“Indeed, the most uncivil action in this whole episode has been the university’s resistance and refusal to right the wrong that has been done and reinstate Professor Salaita,” Lahood proclaimed.

Salaita addressed the pressure from wealthy donors, stating that this is “part of a concerted effort by wealthy and well-organized groups to attack pro-Palestinian students and faculty and silence their speech.

“This risks creating a Palestinian exception to the First Amendment and to academic freedom. The ability of wealthy donors and the politically powerful to create exceptions to bedrock principles should be worrying to all scholars and
teachers,” Salaita asserted.

Placing Salaita’s termination into a broader national context, Lahood suggested that Salaita had been the victim of individuals who had falsely equated “legitimate challenges to Israeli government action with anti-Semitism” or had labeled “passionate rhetoric uncivil.” This tactic is one of the most common tactics used against critics of the Israeli government.

“On campuses across the country, over the last year and a half alone, there have been approximately 200 incidents of which students and faculty and activists have been intimidated, maligned, investigated and even prosecuted for speaking out in support of Palestinian human rights,” LaHood said.

For example, as highlighted previously on a weekly podcast hosted by this author, Northeastern University banned the Students for Justice in Palestine chapter and targeted Arab or Muslim students, who they believed were associated with the group. University of Michigan students, who fought to convince the student government to vote on a divestments resolution against Israel, experienced a barrage of vitriol alleging those involved were anti-Semitic. Iymen Chehade, a professor at Columbia College Chicago who teaches a course on “The Israeli-Palestinian Conflict,” had a section of his class canceled after one student complained about his screening of the documentary, “5 Broken Cameras.”

Corey Robin, a professor of political science at Brooklyn College and the CUNY Graduate Center who has been diligently writing about each development related to Salaita’s termination, has highlighted other examples in academia: Kristofer Petersen-Overton an adjunct professor at Brooklyn College hired then fired before his course began over a paper he wrote trying to understand what motivates Palestinian suicide bombers; playwright Tony Kushner, who was denied an honorary degree from CUNY because of his criticism of Israel; CUNY’s funding threatened by the New York City Council because Brooklyn College’s political science department was co-sponsoring a panel on the Boycott, Divestment & Sanctions (BDS) movement; colleges in New York threatened by the New York state legislature if they support faculty membership of the American Studies Association, which is part of the BDS movement.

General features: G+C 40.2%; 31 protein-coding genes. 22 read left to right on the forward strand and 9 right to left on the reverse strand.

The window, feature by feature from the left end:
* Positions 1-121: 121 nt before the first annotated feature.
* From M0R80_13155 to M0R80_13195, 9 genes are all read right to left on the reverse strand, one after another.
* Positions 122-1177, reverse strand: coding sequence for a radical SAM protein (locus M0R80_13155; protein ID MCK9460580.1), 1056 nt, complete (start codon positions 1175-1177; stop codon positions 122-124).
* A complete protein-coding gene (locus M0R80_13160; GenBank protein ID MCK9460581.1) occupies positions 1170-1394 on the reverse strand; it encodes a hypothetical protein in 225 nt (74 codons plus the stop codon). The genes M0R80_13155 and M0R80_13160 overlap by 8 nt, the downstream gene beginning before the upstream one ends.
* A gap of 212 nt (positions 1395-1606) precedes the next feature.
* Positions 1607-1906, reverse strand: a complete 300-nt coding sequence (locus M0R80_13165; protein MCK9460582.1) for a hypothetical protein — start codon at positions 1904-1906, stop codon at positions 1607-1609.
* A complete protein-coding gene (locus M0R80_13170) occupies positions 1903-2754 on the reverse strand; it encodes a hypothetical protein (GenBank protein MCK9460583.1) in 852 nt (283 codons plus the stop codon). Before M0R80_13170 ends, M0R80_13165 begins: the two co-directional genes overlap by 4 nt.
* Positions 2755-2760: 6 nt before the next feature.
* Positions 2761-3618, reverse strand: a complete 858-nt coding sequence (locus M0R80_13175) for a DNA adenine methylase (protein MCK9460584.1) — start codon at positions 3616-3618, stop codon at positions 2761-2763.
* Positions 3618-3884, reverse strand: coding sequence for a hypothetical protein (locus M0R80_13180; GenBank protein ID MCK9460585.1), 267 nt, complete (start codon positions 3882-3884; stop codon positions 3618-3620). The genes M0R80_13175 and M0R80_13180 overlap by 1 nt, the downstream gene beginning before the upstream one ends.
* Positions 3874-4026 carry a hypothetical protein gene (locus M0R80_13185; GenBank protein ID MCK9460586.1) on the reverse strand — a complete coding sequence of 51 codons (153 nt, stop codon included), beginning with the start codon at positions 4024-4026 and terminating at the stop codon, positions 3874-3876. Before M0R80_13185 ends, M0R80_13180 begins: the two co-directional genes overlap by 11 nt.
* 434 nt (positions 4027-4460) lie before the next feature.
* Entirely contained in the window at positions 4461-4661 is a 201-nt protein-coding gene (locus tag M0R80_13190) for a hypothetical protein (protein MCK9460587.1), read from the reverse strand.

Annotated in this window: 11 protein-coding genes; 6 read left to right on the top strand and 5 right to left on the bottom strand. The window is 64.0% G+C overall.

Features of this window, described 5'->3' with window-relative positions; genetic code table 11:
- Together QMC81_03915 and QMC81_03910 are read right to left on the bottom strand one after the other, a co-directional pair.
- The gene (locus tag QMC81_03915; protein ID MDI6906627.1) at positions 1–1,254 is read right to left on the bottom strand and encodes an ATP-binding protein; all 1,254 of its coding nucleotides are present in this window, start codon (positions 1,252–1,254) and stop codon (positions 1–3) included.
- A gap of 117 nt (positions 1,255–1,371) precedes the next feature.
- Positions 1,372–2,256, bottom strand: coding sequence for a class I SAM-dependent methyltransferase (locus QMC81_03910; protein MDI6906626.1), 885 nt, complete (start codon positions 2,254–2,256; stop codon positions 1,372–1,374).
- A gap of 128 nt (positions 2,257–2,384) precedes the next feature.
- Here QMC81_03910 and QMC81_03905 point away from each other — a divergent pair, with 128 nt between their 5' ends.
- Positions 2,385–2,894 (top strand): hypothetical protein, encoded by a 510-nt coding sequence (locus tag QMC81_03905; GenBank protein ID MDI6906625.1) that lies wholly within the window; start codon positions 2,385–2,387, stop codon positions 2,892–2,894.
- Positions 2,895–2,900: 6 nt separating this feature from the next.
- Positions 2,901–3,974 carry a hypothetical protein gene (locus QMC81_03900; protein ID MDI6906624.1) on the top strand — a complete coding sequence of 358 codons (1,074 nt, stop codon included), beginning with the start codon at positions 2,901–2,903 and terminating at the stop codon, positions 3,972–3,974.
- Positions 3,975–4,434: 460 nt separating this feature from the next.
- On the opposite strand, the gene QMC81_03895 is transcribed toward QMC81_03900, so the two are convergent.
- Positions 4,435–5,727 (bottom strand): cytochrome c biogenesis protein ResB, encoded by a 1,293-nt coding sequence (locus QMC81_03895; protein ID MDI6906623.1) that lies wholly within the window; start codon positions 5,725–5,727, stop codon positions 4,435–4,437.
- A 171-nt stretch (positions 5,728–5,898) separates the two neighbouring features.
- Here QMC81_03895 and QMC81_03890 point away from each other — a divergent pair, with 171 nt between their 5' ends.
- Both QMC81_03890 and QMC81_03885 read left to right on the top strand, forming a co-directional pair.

But, as Robin points out, in the cases of Petersen-Overton, Kushner, BDS panel at Brooklyn College and the New York state assembly, those fighting efforts against academic freedom and free speech eventually won.


There’s a moment when Salaita is answering questions from the media where he is asked if he supports BDS. He pauses and his head is hanging near a lectern. He then brings his head up and says, with found confidence, “I do,” and adds that he sees BDS as part of a form of speech and political expression, which any person on campus should be able to engage in on any issue involving injustice.

The hesitation represents a profound recognition that saying yes would possibly jeopardize his reinstatement even more. However, not to answer the question honestly would be an act of submission to those who seek to make outcasts or pariahs out of individuals like Salaita.

Salaita was asked if he would “plan on tweeting differently going forward.” He went on to fully answer the question and explain his thought process when he is on Twitter responding to current events. Yet, truly, he should not have to rationalize the “civility” or appropriateness of his tweeting any more than a pro-Israel professor should have to explain their tweeting about why Palestinian children might deserve to die if the people of Gaza support Hamas. (Of course, rarely do pro-Israel academics have to justify why they sent reactionary tweets about Palestinians or Arabs in general.)

And, finally, one of Salaita’s attorneys provided an explanation of what might happen if Salaita has to file a lawsuit. They would use the discovery process to uncover documents and take depositions from members of the university to find out about their role in the termination as well as more details on the motivation behind the university’s decision.

The threat of litigation could have the potential effect of convincing the university to correct its decision. Tomorrow, the Board of Trustees will be meeting to determine what to do about Salaita.

Video of the press conference at UIUC yesterday

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Kevin Gosztola

Kevin Gosztola

Kevin Gosztola is managing editor of Shadowproof. He also produces and co-hosts the weekly podcast, "Unauthorized Disclosure."